Reference is first made to FIG. 1 which shows an ozone generator 1 according to the present invention. The ozone generator 1 is suitable for the generation of carefully measured amounts of ozone gas and has particular though by no means exclusive application to medical applications. The apparatus and particularly the control circuit have wider applicability, such as applications outside of ozone generators where high voltage needs to be carefully controlled.
As shown in FIG. 1, the ozone generator 1 comprises a housing or enclosure 10. The housing 10 is formed from PTFE material commonly known as Teflon™, preferably medical grade. Teflon is preferred because it is an inert substance which is impervious to ozone and preferably the housing 10 is milled from a solid block of Teflon™. The housing 10 can also be made from Kynar™ material available from the Pennwalt Corporation and other compositions such as CPCVC or silicon which are of medical grade. As shown, the housing 10 includes a lid 12 which is also made from medical grade Teflon™. The lid 12 is attached to the enclosure 10 by secure fasteners 14, for example, precision screws. The enclosure 10 includes an inlet port 16 and an outlet port 18. The inlet 16 provides the input for oxygen gas 24 and is coupled to an oxygen supply tank 20 through a gas flow control valve 22. The gas flow control valve 22 is coupled to control circuit 32 through a stepper motor 23 or other appropriate actuator. A flow meter 25 is also included which provides the rate of flow of the oxygen gas 24 into the enclosure 10. The outlet port 18 provides an output for gas 26 comprising oxygen and ozone produced by the generator 1. As shown in FIG. 1, a temperature sensor 19 can also be provided to sense the temperature inside the enclosure 10. The control circuit 32 uses the temperature readings to control the production of ozone.
The ozone generator 1 includes a series of grids or 28a, 28b, 28c or other suitable electrodes which are mounted in a spaced relationship inside the chamber 11 formed by the enclosure 10 as shown in FIG. 1. Preferably, the grids 28a, 28b, 28c are made from high-grade stainless steel. A pair of mica sheets 30a,30b separate the grids 28. Other suitable dielectrics, such as glass, can be used to separate the grids 28. The ozone generator 1 has a control circuit and power supply module 32. The control circuit 32 is powered by conventional AC power 34, i.e. main supply. The control circuit 32 has a high voltage output 36 which connects to the grids 28a,28b,28c. The control circuit 32 biases the grids 28a, 28b,28c to a high voltage level to produce an electric field which causes the formation of ozone gas O2 in the stream of oxygen 24 which enters the chamber 11 through the inlet port 16 and passes over the electrodes 28. The circuit 32 uses the gas flow control valve 22 to regulate the amount of oxygen 24 entering the chamber 11. The ozone generator 1 can also include a relay 33 (FIG. 2) as a safety feature which is activated by the control circuit 32 to enable the high voltage feed to the electrodes 28.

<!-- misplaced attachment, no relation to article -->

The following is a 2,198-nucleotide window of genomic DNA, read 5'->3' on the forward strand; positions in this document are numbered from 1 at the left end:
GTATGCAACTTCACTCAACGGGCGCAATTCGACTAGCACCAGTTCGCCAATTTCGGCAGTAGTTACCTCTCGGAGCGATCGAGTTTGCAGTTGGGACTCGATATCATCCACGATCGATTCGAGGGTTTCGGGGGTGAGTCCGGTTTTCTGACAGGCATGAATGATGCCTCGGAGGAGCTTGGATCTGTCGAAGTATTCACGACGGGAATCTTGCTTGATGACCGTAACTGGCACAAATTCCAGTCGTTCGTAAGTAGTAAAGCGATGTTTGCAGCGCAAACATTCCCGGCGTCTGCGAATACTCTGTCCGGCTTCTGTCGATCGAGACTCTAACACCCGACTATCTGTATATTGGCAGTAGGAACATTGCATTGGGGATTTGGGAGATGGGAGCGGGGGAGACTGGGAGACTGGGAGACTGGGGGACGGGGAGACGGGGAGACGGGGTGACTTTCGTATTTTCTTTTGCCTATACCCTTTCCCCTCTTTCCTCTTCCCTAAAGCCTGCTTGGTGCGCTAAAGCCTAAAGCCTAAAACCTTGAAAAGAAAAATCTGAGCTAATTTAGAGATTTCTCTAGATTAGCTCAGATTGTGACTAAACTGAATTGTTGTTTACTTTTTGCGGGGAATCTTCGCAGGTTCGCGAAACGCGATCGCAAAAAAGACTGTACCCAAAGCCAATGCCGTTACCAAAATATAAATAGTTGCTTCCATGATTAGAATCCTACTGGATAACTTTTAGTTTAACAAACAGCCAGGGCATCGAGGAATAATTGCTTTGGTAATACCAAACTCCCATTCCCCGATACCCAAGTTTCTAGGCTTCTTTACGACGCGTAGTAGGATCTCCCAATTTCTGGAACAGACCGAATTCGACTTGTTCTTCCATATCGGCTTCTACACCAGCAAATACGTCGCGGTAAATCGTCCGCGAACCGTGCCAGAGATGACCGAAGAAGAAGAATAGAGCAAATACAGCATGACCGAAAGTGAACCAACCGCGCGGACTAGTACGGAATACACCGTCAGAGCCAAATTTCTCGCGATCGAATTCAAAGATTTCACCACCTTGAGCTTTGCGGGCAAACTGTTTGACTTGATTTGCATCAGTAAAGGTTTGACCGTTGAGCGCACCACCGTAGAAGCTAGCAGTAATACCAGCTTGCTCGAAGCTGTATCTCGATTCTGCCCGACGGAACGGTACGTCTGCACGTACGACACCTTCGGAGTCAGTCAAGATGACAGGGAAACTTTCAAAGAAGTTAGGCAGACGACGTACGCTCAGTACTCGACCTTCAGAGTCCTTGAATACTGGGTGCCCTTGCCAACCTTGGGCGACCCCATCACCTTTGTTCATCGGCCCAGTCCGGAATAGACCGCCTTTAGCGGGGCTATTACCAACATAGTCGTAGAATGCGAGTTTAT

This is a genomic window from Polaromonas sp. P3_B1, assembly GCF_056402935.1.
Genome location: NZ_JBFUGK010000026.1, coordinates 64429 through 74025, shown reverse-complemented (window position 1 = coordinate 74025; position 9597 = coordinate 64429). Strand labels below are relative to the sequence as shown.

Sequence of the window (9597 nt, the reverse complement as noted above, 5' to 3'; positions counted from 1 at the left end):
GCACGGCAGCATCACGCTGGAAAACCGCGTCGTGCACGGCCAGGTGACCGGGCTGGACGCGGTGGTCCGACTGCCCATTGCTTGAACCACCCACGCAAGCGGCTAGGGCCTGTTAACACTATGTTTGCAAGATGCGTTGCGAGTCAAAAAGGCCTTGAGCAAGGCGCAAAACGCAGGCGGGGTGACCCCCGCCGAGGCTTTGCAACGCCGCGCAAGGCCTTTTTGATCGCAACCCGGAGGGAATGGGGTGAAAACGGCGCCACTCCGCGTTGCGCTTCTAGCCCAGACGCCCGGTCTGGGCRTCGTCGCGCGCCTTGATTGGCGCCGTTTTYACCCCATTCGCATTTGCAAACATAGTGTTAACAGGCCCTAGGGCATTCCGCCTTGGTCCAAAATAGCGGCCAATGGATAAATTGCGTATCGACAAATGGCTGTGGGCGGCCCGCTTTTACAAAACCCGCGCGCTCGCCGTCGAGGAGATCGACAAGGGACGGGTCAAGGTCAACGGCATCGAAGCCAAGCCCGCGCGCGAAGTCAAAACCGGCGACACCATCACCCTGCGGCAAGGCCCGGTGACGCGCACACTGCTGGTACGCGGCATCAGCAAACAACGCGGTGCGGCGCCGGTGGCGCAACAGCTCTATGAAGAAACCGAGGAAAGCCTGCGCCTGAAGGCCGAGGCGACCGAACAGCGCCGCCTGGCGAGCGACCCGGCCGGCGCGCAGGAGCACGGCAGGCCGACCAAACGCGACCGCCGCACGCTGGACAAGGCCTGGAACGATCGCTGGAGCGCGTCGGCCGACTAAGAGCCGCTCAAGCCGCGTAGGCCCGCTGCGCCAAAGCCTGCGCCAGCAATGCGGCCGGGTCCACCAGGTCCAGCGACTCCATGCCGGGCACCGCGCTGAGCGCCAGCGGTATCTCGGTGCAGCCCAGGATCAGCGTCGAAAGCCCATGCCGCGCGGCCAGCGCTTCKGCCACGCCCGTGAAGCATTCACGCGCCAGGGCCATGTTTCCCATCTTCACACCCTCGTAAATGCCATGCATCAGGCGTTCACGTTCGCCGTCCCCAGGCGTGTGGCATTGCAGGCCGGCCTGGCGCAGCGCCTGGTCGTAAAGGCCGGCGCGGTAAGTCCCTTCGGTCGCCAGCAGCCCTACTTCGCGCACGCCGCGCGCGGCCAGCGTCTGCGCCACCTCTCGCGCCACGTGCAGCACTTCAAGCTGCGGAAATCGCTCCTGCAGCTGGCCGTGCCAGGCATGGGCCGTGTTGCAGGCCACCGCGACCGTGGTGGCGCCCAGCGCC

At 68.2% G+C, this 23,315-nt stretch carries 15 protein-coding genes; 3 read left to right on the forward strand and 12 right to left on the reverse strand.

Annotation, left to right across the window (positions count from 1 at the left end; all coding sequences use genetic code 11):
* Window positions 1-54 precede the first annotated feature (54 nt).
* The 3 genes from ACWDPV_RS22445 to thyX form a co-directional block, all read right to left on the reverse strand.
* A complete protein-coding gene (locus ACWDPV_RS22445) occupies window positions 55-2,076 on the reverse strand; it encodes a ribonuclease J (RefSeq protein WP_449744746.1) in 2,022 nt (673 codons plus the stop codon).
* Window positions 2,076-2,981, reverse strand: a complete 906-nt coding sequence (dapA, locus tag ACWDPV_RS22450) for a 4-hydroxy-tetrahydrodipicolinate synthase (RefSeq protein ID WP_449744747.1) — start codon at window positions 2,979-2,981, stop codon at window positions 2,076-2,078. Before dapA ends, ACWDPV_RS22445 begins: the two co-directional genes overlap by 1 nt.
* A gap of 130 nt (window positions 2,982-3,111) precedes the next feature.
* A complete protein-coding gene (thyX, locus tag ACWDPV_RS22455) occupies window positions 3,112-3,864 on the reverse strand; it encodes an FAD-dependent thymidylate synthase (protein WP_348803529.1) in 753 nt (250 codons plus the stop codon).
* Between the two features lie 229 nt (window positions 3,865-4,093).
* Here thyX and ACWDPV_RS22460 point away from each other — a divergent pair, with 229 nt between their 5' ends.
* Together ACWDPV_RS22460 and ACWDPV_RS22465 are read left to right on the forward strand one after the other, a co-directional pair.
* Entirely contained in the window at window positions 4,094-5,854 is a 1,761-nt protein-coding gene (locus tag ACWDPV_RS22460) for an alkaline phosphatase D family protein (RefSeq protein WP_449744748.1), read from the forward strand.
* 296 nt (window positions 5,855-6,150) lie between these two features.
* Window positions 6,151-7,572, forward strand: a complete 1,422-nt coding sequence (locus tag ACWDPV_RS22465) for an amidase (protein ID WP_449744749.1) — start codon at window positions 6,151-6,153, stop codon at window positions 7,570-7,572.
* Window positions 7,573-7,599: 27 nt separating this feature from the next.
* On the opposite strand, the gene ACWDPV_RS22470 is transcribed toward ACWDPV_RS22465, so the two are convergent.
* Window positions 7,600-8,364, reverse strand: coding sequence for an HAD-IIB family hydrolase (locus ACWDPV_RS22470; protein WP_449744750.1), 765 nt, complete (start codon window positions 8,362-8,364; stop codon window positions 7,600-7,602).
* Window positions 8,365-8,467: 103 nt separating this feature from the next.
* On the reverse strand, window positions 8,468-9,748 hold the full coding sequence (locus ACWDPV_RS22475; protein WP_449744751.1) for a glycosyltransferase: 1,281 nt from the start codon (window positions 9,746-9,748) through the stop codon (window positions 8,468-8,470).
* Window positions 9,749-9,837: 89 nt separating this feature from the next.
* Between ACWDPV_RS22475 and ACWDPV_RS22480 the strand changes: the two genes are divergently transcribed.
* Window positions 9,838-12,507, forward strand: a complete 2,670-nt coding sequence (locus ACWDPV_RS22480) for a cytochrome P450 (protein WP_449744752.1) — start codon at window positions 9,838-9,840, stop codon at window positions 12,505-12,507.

Reference is next made to FIG. 2, which shows the control circuit 32 in more detail. The control circuit 32 preferably comprises a microprocessor based circuit suitably programmed for operating the gas flow control valve 22 and the ozonizer 1.
As shown in FIG. 2, the control circuit 32 comprises a microcontroller 38, a high voltage drive circuit 40, a high voltage transformer 42, and a sensing circuit 44. The high voltage drive circuit 40 is connected to the transformer 42 which produces the high voltage output for biasing the grids 28. The sensing circuit 44 is coupled to the output of the transformer 42 and is used by the microcontroller 38 to determine the amount of zone gas O2 being generated as will be described below.
The high voltage drive 40 has an input 46 connected to an output port of the microcontroller 38 for receiving a control signal 48. The control signal 48 comprises a pulse train which is generated by the microcontroller 38. The high-voltage drive circuit 40 as shown in FIG. 2 comprises a bridge network 50 and a bridge control circuit 52. The bridge network 50 comprises four diodes 50a,50b,50c,50d connected in a bridge configuration. As shown in FIG. 2, the bridge network 50 couples the "live" AC voltage 34 to the primary winding of the high voltage transformer 42. The current flowing in the primary winding or the transformer 42 is controlled by the circuit 52 which is coupled to the other port 54 of the bridge 50. The current which flows in the bridge 50 and primary winding induces a voltage in the secondary winding of the high voltage transformer 42 which biases the grids 28 (FIG. 1).
The function of the bridge network 50 and the bridge control circuit 52 is to regulate the current flowing in the primary winding and thereby the high voltage induced in the secondary winding of the transformer 42 and applied to the grids 28. By regulating the high voltage applied to the grids 28, the amount of ozone gas O3 which is generated can be carefully controlled. As will be described, the bridge control circuit 52 together with the control signal 48 regulate both the shape and level of the high voltage signal which biases the grids 28, thereby providing accurate control for the production of ozone.